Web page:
Facing the approaching attacker

Blending with attacker's energy. She has stepped off line and pivoted her hips until she faces in the direction of attack. She lets the energy go by harmlessly, keeping a connection with her attacker.

When the telephone rings: Resist answering it on the first ring. Instead of "always rushing to answer the phone," get in the habit of using the time between the first ring and the end of the third ring to practice breathing your awareness to your center. People who acquire this habit find they can deal with interruptions with a renewed sense of balance and equilibrium.

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Relevant Books

Bryner, Andy and Dawna Markova. An Unused Intelligence. Berkeley: Conari Press, 1996.

A book for managers containing safe, simple Aikido practices for developing increased skill in leading when resistance arises withouth fighting back or giving in.

Casteneda, Carlos. Magical Passes. New York: Harper, 1998.

A manual detailing a set of solo movements for cultivating, circulating, and using the vital energies available within the body.

Crum, Thomas. The Magic of Conflict. New York: Touchstone, 1987.

A practical, illustrated book providing a framework and set of practices for putting Aikido practices to graceful use in managing conflict in everyday life.

Heckler, Richard, ed. Aikido and the New Warrior. Berkeley: North Atlantic, 1985.

An anthology of papers about the study of Aikido, its lessons of leadership and healing through compassion and interrelatedness, and the art's practical applications off the training mat.

______. The Anatomy of Change. Boston: Shambala, 1984.

A pioneering declaration that a path to psychological wholeness is to be found in identifying how our bodies express our thoughts and moods, containing physical practices aimed at helping readers use the "wisdom of the body" to overcome obstacles and promote health and wellness.

Kornfield, Jack. A Path With Heart. New York: Bantam, 1993.

A set of meditation practices, stories, and perspectives supporting the reader's personal journey of inner discovery and promoting the experience of connectedness and compassion with other beings.

Leonard, George. The Way of Aikido. New York: Dutton, 1999.

Powerful practices for putting the principles of Aikido into action in your life and work. These simple practices are woven within a captivating narrative of Leonard's experiences over the past three decades as an Aikido student and teacher.

Levey, Joel and Michelle. Living in Balance. Berkeley: Conari, 1988.

A comprehensive, practice-filled, text emphasizing the value of integrating mind, body, and spirit for wholness and balanced action in a chaotic world.

Moon, Richard. Aiki: The Power of Harmony. San Rafael: Aiki Press, 1997.

A guided exploration of the art of Aikido as a model for conducting life on and off the training mat. The author offers an approach to effectivness in three steps: (1) feel your center, (2) blend harmoniously with others, and (3) make your contribution.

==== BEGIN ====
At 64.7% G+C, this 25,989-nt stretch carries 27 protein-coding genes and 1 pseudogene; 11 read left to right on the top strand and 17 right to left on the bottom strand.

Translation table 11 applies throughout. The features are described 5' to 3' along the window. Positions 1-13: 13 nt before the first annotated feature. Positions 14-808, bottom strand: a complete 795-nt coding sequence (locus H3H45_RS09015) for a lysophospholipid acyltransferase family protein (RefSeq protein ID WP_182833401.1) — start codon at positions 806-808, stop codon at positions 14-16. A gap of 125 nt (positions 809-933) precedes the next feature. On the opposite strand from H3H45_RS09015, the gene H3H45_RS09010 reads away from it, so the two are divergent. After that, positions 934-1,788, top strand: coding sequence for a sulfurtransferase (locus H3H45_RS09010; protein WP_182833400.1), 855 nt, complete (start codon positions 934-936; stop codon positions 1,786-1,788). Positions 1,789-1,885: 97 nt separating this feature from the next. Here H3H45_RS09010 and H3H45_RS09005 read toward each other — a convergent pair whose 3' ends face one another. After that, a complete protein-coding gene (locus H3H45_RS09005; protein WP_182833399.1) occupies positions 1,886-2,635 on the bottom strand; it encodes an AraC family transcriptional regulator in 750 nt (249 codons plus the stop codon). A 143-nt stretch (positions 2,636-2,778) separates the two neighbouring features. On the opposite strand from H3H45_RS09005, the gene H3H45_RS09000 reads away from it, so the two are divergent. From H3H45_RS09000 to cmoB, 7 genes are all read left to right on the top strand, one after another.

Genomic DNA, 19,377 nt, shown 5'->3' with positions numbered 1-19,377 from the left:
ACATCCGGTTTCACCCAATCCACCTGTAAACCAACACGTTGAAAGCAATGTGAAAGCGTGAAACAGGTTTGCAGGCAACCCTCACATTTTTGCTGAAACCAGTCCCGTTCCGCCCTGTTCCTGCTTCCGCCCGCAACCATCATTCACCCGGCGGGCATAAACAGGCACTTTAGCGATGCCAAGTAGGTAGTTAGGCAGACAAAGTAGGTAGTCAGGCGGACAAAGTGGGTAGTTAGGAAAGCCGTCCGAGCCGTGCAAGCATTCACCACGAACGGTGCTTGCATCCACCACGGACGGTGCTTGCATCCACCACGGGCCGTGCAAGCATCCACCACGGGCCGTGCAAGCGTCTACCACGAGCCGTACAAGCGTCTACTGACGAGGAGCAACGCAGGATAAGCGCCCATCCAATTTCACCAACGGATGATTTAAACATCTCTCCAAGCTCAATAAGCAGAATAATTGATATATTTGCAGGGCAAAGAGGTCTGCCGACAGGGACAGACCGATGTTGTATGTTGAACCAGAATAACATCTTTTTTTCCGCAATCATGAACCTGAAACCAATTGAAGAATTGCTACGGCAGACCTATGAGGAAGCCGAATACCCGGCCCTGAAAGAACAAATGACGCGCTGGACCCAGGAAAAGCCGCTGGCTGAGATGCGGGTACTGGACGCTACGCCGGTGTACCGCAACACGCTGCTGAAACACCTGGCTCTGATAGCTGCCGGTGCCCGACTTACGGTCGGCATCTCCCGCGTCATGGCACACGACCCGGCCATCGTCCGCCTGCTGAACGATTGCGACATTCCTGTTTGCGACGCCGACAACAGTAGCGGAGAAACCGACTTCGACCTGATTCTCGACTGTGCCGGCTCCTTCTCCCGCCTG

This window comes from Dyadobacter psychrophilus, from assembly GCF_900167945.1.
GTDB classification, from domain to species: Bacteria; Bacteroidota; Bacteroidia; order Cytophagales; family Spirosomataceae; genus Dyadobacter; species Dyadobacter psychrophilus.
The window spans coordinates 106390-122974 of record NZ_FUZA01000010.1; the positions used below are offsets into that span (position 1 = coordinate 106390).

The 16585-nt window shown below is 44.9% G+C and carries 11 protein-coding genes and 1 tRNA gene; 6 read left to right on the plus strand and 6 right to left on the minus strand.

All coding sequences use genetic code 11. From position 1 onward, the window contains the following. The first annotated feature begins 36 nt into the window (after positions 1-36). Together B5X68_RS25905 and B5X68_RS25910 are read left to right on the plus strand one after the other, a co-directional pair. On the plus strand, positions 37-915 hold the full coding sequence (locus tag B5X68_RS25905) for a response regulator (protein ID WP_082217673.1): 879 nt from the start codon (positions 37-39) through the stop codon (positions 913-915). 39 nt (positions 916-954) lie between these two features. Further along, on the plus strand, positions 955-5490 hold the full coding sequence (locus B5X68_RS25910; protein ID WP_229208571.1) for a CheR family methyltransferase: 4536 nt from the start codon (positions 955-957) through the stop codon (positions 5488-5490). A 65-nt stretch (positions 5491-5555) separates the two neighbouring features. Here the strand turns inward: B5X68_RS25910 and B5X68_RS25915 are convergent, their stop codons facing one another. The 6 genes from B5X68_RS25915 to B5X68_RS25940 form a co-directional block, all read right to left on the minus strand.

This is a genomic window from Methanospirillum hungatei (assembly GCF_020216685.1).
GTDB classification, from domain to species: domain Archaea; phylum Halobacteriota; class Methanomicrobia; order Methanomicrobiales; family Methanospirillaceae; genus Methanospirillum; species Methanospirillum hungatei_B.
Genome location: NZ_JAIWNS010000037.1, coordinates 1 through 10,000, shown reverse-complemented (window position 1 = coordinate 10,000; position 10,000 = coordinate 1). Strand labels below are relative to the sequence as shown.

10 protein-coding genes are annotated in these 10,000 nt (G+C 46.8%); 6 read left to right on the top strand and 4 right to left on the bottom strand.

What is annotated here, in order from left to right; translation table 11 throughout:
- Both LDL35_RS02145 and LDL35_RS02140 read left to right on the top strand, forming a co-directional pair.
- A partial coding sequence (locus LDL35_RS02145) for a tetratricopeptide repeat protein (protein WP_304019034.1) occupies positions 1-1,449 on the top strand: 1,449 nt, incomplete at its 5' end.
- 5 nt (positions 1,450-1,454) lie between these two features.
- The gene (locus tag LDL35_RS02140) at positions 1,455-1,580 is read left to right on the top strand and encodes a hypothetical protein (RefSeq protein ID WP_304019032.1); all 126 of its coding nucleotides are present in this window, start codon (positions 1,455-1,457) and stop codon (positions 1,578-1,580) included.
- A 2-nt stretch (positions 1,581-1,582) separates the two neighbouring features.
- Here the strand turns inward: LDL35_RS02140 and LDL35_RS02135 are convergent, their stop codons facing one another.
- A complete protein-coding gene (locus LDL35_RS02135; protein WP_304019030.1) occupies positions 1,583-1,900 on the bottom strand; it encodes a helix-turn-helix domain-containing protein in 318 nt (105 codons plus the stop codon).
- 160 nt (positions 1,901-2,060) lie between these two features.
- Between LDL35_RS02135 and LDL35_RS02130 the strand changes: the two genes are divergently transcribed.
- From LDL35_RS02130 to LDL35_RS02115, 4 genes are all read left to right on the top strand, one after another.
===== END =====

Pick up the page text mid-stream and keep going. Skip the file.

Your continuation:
Musashi, Miyamoto. A Book of Five Rings. Woodstock: Overlook, 1974.

By Japan's most famous and illustrious swordsman, this timeless, poetic work provides insight into the unique mental and physical aspects of the life of a warrior.

O'Neil, John. Leadership Aikido. NY: Harmony, 1997.

Specific applications of Aikido principles, skill, and practices to the tasks of managing a business and of leading strategic business initiatives.

Palmer, Wendy. The Intuitive Body: Aikido as a Clairsentient Practice. Berkeley: North Atlantic, 1994

Recovering our intimacy with our own intuition, and using the embodied wisdom we find there to inform our actions is the focus of this work. Using Aikido as a source of physical grounding and movement into life situations, Palmer provides practice guides for exploring the intuitive pathways within the body.

Satir, Virginia. The New Peoplemaking. Mt. View, CA: Science and Behavior, 1988.

A ground-breaking work in the field of family therapy. Proceeding from an explicitly systems thinking perspective on family communication, this book provides a pathway to overcoming obstacles in group dynamics based on physical positioning and interrelation.

Trungpa Chögyam. Shambala: The Sacred Path of the Warrior. Boston: Shambala, 1988.

A practical guide to understanding and following the life path of the warrior. Interpreting the warrior's path for contemporary readers, the author emphasizes the integration of mind and body, overcoming limiting habits, relaxing to find fearlessness through balance, and discovering the sacred aspects of everyday life.

Other Links:

A site for learning more about Aikido and for locating a dojo near you:

"White collar, black belt": an article from Fast Company:

Somatic Arts Newtwork Portal

Article: Dojo Lost; Dojo Found. Discovering the Inner Dojo